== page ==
Environment

Inland Seas Of The World

The Baltic Sea can be regarded as an inland sea.

What Is an Inland Sea?

One characteristic that defines all inland seas is their shallow depths, with none reaching more than 2,000 feet in depth. The two major inland seas in the world today are North America’s Hudson Bay and the Baltic Sea in Europe. Some sources also define the South China Sea and the Persian Gulf as inland seas. The world has seen inland seas come and go in its history. The Western Interior Seaway is an example of a prehistoric inland sea.

The Hudson Bay

The Hudson Bay has a surface area of 0.47 million square miles, making it the largest inland sea in the world. The sea’s drainage area is even larger, covering an area of 1.49 million square miles. The maximum length of the inland sea is 851 miles and is 652 miles at its widest point. The depth of the relatively shallow sea averages at 330 feet, and is 890 feet at its deepest point, which is still shallow and characteristic to epicontinental seas. The inland sea has the longest shoreline of any bay in North America and is only surpassed globally by the Bay of Bengal. The islands in the inland sea are categorized into two groups; the Ottawa and the Belcher Islands. Many of the islands are found in the eastern coast of the bay. The Hudson Strait is the connection that links the inland sea to the Atlantic Ocean, while the Foxe Basin links the inland sea to the Arctic Ocean. The main countries of the inland sea are the United States and Canada.

The Baltic Sea

The Baltic Sea is a large inland sea, covering an area of 0.146 million square miles. With a shoreline exceeding 5,000 miles in length, the sea has a maximum length of 995 miles and stretches about 120 miles at its widest point. While the sea has an average depth of 180 feet, it is 1,506 feet deep in its deepest point (which is still shallow relative to other seas). The sea is composed of brackish water and is the largest brackish sea in the world. Nine rivers drain into the Baltic Sea; Vistula, Oder, Narva, Neman, Daugava, Torne alv, Kemijoki, Neva and Lule alv. The catchment area of the Baltic Sea covers an area of 0.633 million square miles, more than four times the size of the sea itself. Poland, Denmark, Germany, Russia, Estonia, Sweden, Latvia, Finland, and Lithuania are the nine European countries that border the sea.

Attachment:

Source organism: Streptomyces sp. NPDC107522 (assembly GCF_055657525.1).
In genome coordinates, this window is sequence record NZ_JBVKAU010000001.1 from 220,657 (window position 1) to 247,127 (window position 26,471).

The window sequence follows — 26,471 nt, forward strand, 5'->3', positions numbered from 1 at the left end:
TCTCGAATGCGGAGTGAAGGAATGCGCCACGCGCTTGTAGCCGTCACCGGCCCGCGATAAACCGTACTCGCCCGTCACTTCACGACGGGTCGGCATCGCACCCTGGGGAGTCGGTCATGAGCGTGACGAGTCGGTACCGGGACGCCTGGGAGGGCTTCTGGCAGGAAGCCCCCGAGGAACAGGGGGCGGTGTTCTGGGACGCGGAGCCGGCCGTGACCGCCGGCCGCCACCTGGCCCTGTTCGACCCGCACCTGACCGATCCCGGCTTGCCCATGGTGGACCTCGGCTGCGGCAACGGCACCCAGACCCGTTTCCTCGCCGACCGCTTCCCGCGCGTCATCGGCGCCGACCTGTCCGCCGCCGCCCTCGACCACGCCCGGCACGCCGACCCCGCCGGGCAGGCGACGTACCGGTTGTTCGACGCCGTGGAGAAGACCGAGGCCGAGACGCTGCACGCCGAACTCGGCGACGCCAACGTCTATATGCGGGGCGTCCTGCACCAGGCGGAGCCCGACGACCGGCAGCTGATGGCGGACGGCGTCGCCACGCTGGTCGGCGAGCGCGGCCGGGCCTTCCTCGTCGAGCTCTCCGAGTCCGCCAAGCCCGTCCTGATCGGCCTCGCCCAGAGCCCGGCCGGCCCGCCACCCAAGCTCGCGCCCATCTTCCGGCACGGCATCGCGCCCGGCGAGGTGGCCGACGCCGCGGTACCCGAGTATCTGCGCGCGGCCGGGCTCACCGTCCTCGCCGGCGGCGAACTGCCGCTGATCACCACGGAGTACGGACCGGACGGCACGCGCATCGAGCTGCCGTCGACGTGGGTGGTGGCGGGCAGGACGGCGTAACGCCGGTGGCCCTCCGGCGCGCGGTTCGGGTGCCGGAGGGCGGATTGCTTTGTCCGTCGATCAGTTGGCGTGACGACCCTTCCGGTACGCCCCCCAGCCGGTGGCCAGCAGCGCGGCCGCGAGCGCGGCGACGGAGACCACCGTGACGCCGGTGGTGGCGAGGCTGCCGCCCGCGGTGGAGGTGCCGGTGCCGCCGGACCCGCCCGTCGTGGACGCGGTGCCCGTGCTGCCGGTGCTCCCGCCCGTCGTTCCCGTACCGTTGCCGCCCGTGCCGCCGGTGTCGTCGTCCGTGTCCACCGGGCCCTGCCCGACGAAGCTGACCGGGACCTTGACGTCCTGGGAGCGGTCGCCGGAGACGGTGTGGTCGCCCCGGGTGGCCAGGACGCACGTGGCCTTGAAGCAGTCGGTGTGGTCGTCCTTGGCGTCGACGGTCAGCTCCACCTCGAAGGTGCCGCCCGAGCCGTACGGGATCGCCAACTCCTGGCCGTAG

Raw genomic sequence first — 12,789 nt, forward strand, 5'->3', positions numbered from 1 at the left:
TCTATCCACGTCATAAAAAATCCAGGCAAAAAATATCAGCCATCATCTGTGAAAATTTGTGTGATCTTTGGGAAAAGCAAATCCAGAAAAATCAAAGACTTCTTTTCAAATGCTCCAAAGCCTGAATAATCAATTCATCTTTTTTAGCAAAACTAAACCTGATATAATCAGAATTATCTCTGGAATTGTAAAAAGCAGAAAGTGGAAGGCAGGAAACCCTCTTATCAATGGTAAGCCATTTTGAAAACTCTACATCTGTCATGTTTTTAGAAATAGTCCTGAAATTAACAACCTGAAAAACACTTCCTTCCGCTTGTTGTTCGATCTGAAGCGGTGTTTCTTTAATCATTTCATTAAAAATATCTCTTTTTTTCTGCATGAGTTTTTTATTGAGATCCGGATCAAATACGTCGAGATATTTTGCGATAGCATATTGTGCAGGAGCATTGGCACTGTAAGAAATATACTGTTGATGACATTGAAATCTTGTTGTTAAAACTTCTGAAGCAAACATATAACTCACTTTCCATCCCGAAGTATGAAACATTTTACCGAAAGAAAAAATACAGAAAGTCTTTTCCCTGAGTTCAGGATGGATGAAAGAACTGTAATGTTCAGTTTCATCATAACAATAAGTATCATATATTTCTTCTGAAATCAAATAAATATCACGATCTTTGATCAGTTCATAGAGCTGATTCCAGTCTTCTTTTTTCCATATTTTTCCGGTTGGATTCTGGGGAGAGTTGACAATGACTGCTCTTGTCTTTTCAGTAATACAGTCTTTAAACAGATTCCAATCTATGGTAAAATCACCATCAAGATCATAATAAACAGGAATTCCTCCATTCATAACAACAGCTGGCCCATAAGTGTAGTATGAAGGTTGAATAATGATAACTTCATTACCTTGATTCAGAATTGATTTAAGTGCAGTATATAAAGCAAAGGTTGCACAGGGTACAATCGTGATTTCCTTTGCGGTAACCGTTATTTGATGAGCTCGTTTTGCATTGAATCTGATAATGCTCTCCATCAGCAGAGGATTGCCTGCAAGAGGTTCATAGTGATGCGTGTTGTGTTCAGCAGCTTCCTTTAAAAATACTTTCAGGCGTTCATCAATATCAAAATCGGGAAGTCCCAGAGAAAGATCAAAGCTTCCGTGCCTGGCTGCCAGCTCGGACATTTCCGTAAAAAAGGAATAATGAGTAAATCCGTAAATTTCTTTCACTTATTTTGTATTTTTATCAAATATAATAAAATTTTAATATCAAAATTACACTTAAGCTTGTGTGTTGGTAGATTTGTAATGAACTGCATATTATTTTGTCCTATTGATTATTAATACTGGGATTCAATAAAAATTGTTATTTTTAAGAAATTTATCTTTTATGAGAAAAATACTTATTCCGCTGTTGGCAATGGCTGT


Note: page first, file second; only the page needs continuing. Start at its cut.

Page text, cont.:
Prehistoric Inland Sea

The Western Interior Seaway was a prehistoric inland sea that existed in the Cretaceous period. The inland sea was found in modern-day North America, and ran across the continent, connecting the Arctic Sea to the Gulf of Mexico. North America was at the time made up of two land masses; Appalachia and Laramidia. At its peak, the inland sea had a maximum width of 620 miles, stretching from the Appalachians all the way to the Rockies, while its maximum length stretched about 2,000 miles. The deepest point of the Western Interior Seaway ranged between 2,600 feet and 3,000 feet, making the inland sea quite shallow in sea standards.

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